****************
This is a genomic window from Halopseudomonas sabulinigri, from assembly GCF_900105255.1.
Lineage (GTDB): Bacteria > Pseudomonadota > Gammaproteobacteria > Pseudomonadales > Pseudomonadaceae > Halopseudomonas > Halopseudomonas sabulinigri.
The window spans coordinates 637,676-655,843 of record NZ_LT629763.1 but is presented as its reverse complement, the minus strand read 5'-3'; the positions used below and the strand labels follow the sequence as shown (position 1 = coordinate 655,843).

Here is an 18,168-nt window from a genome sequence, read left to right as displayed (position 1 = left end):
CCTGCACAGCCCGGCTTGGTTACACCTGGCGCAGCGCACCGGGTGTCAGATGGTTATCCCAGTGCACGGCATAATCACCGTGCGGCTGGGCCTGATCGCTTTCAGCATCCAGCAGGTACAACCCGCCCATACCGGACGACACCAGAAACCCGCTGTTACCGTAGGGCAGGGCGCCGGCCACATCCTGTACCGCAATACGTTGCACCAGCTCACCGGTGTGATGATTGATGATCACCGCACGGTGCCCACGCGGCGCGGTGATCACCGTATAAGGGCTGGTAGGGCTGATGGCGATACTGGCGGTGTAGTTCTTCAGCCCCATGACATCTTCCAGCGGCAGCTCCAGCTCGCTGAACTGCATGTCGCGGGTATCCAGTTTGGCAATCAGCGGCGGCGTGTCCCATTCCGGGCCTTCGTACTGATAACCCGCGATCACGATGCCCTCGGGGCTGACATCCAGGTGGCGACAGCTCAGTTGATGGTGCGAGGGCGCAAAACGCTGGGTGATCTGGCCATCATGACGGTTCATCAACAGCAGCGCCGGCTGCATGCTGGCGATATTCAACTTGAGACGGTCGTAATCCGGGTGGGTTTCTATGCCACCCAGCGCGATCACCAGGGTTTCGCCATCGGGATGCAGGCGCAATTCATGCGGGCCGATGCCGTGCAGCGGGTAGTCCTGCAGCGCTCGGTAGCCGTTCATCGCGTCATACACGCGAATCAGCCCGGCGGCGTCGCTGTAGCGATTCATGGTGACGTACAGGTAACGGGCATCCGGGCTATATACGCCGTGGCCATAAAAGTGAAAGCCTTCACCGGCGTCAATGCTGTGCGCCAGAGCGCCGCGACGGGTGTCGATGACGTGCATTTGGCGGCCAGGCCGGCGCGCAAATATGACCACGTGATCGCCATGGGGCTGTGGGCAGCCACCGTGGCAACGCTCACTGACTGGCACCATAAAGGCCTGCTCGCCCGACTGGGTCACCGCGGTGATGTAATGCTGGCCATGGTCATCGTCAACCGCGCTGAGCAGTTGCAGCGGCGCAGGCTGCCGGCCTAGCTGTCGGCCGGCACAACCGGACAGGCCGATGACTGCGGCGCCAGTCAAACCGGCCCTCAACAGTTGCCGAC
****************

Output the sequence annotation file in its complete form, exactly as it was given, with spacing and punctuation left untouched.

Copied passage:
This is a genomic window from Halopseudomonas sabulinigri, from assembly GCF_900105255.1.
Lineage (GTDB): Bacteria > Pseudomonadota > Gammaproteobacteria > Pseudomonadales > Pseudomonadaceae > Halopseudomonas > Halopseudomonas sabulinigri.
The window spans coordinates 637,676-655,843 of record NZ_LT629763.1 but is presented as its reverse complement, the minus strand read 5'-3'; the positions used below and the strand labels follow the sequence as shown (position 1 = coordinate 655,843).

Here is an 18,168-nt window from a genome sequence, read left to right as displayed (position 1 = left end):
CCTGCACAGCCCGGCTTGGTTACACCTGGCGCAGCGCACCGGGTGTCAGATGGTTATCCCAGTGCACGGCATAATCACCGTGCGGCTGGGCCTGATCGCTTTCAGCATCCAGCAGGTACAACCCGCCCATACCGGACGACACCAGAAACCCGCTGTTACCGTAGGGCAGGGCGCCGGCCACATCCTGTACCGCAATACGTTGCACCAGCTCACCGGTGTGATGATTGATGATCACCGCACGGTGCCCACGCGGCGCGGTGATCACCGTATAAGGGCTGGTAGGGCTGATGGCGATACTGGCGGTGTAGTTCTTCAGCCCCATGACATCTTCCAGCGGCAGCTCCAGCTCGCTGAACTGCATGTCGCGGGTATCCAGTTTGGCAATCAGCGGCGGCGTGTCCCATTCCGGGCCTTCGTACTGATAACCCGCGATCACGATGCCCTCGGGGCTGACATCCAGGTGGCGACAGCTCAGTTGATGGTGCGAGGGCGCAAAACGCTGGGTGATCTGGCCATCATGACGGTTCATCAACAGCAGCGCCGGCTGCATGCTGGCGATATTCAACTTGAGACGGTCGTAATCCGGGTGGGTTTCTATGCCACCCAGCGCGATCACCAGGGTTTCGCCATCGGGATGCAGGCGCAATTCATGCGGGCCGATGCCGTGCAGCGGGTAGTCCTGCAGCGCTCGGTAGCCGTTCATCGCGTCATACACGCGAATCAGCCCGGCGGCGTCGCTGTAGCGATTCATGGTGACGTACAGGTAACGGGCATCCGGGCTATATACGCCGTGGCCATAAAAGTGAAAGCCTTCACCGGCGTCAATGCTGTGCGCCAGAGCGCCGCGACGGGTGTCGATGACGTGCATTTGGCGGCCAGGCCGGCGCGCAAATATGACCACGTGATCGCCATGGGGCTGTGGGCAGCCACCGTGGCAACGCTCACTGACTGGCACCATAAAGGCCTGCTCGCCCGACTGGGTCACCGCGGTGATGTAATGCTGGCCATGGTCATCGTCAACCGCGCTGAGCAGTTGCAGCGGCGCAGGCTGCCGGCCTAGCTGTCGGCCGGCACAACCGGACAGGCCGATGACTGCGGCGCCAGTCAAACCGGCCCTCAACAGTTGCCGAC